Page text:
I was reading an essay regarding the pressures boys experience to conform to certain societal expectations. In the essay, a concerned mother discusses the harsh realities of her son's sixth grade social scene, where only two groups exist - the jocks and the computer nerds. The girls had a particular interest in the former, and often times condescended the latter. Since computer games were forbidden in their house, the eleven-year-old struggles to assume the identity of the other superficial category of being a jock. The author's most compelling, yet extreme argument, in my opinion, comes when she infers the connection of picking up a bat to handling a gun. Here, she argues that if one's life purpose can be easily concealed through the pressure to conform, then just how difficult is it to pick up a gun, metaphoric or literal, as a means of personal power and self-definition?
My question is this, can one make the argument that violent activities, such as sports and video games, prepares one, especially at a young age, to pick up a tool of competition, and, if necessary, compete, dominate and kill, if not actually then virtually, financially, athletically?
Rather than a connection between sports and video games and the military, the connecting fiber seems to lie in a male's temperament as extremely aggressive. For, often aggressive types do enjoy sports and violent games and experiences. but it is a logical fallacy to conclude that the majority of athletes possess an innate potential to become killers.
While I think sports, video games, etc. are not intended to instill military values, I do think that many aspects of our society, including these activities, normalize warfare in particular and violence in general. I don't think this is conscious, but it seems pretty clear to me that we are a martial society. We declare wars on poverty, drugs, terror, etc. The national anthem of the US is a narrative of a battle. Since our founding, many have associated guns with freedom. Professional sporting events often feature military units presenting colors, or military jet flyovers. This is not a value judgement, but it seems to me to be a pretty pervasive (if not necessarily unique) aspect of our culture, and I think our games, both video and athletic, are expressions of this.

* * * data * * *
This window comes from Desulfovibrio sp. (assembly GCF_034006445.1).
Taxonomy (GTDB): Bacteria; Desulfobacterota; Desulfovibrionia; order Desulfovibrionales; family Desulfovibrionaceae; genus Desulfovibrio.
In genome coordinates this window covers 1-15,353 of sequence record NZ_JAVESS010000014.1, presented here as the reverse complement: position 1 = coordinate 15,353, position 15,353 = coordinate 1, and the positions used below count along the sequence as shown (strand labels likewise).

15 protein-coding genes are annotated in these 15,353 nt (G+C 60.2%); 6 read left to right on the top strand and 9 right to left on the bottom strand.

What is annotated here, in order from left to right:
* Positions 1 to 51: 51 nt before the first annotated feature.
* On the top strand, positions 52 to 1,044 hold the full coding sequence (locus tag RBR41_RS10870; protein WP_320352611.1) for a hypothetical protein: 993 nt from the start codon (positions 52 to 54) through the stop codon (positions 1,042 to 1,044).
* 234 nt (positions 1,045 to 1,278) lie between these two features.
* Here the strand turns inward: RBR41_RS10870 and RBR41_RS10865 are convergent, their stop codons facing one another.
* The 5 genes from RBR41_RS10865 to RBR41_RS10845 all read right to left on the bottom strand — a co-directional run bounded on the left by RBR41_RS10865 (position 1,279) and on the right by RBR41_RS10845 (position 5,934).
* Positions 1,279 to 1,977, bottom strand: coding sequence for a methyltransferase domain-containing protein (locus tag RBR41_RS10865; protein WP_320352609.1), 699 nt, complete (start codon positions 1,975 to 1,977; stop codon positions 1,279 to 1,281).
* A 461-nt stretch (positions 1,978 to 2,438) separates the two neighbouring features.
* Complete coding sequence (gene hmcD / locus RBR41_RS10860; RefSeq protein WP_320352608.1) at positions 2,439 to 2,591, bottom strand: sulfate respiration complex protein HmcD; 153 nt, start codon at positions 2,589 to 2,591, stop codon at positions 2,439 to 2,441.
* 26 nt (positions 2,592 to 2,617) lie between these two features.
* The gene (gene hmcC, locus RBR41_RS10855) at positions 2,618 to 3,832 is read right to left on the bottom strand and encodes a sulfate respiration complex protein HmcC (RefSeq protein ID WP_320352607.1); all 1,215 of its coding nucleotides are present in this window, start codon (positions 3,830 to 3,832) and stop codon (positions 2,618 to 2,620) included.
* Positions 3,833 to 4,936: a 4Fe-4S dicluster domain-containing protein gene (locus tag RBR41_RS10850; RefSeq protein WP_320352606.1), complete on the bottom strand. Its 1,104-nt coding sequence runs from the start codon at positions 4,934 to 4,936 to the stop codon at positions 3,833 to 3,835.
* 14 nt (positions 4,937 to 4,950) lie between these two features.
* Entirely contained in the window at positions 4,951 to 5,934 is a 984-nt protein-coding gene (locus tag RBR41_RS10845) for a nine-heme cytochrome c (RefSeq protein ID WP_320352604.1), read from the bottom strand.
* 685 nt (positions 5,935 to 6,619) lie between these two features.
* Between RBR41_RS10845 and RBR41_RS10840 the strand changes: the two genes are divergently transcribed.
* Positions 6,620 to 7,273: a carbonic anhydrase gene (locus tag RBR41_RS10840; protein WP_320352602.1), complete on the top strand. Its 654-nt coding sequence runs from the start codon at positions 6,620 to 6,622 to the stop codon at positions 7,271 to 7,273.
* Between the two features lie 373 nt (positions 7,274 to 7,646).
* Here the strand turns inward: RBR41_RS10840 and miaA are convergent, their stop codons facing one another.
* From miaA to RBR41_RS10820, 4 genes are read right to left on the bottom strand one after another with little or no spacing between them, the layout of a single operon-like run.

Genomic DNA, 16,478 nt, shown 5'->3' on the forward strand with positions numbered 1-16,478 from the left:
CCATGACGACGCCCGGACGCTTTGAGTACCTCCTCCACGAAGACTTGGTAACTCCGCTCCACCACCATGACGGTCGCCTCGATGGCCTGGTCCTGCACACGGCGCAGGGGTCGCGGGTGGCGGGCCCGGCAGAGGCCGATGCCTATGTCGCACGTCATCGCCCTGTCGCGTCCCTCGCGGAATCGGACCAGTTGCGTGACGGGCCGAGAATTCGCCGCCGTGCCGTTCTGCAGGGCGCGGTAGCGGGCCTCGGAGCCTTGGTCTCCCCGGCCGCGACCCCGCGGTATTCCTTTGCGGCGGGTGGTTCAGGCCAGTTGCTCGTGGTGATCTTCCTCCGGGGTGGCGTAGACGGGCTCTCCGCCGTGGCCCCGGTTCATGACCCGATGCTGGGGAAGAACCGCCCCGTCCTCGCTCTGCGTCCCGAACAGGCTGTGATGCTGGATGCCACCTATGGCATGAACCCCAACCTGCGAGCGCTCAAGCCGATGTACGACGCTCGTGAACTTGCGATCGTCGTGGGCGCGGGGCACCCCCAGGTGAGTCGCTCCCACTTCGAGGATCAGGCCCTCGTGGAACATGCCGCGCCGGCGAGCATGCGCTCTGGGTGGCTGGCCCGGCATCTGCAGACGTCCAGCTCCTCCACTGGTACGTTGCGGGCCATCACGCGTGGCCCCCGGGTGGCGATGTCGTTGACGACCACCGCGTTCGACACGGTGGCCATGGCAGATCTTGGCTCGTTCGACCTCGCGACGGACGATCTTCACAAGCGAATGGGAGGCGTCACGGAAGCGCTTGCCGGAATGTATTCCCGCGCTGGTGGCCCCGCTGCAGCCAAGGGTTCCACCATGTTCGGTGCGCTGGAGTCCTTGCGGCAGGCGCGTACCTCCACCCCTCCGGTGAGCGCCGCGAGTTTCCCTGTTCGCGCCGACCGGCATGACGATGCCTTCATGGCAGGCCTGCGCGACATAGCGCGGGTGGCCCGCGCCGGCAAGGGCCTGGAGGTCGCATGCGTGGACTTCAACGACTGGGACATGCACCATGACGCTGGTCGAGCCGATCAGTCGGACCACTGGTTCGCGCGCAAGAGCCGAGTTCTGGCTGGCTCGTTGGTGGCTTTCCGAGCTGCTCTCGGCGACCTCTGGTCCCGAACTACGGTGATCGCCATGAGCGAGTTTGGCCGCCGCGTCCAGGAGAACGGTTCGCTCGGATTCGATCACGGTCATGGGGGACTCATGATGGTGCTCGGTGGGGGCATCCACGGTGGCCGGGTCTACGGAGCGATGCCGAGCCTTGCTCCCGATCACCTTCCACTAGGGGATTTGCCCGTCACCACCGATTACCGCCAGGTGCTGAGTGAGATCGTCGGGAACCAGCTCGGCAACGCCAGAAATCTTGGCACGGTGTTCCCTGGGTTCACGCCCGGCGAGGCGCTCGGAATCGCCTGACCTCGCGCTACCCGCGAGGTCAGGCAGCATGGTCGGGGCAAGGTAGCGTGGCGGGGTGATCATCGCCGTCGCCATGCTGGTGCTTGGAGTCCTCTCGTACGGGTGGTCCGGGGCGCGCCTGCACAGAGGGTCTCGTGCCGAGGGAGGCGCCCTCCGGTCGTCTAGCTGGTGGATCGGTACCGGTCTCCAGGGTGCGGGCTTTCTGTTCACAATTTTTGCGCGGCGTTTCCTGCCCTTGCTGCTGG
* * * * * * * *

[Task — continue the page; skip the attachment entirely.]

I also agree that there is a large distinction between sports and military combat. I do have to say though, my son is really into history and war and loves all aspects of it (video games, history channel, and historical novels and texts). Outside of that, I simply think it has to do with interest alone. For some, their interest in military life is financial. For others, their interest lies in the art of war. I do not think that a direct relation can be made.
I think there is a big leap to make between competiting in a variety of sports and identifying yourself as a jock and then becoming a soldier and killing others. Let us remember that many jocks do not join the military. However, I do think we can draw a parallel between teaching kids the basics of Darwinian competition from an early age and the battle to reach the top in the social world that they will enter as an adult.
I'd need to read the essay before commenting in any detail, but the argument as you describe it seems a stretch. Many people play sports without ever becoming violent in harmful ways, and sometimes people who never played sports become violent. Can you let us know the name of the author and the title of the essay? It would be interesting to read what the author says. As you describe the essay's arguments, I can't say that I'm persuaded.
Many psychologicists now believe that a young person needs to have a 'predisposition' or profound need to have violence as an outlet for previous psychological or emotional disturbance. Put rather basically, this means that the odd competitive sport or video game will not give a 'normal' or well-adjusted teen any problems, but may be an addicitive outlet or cause - for hurt damaged children who then go on to harm others/themselves.
I don't see it myself, but that might be from my own experience. I was really into sports from childhood until my knees gave out a couple years ago. I used to (as a kid) obsess about the Civil War and (unrelatedly) try to build the defenses of Corregidor with my Lincoln Logs. (No video games yet back then.) It didn't make me violent or hypercompetitive. So I just don't see any causal connections myself.
There has been a lot of interest in the connection between violent video games and violent behavior in young people. Col. Dave Grossman does a lot of seminars on this very topic, and his audience is usually people in law enforcement. His purpose is improve officer readiness, but he always brings up the fact that we are training young people to kill with these games. I don't see that competitive sports have that kind of negative affect on people. Competition, hard work, and physical activity have more pros than cons.
I'm not so sure that athletics prepares a person for the military--and for the necessity of killing--but it certainly helps a person adapt to other competive aspects of the business world. I played a great deal of sports as a youth, especially baseball, softball and football, and a bat was often in my hands. But I never considered a career in the military, and I am a peaceful, non-violent person, so I really don't consider the "jock" lifestyle a prelude to violent activities.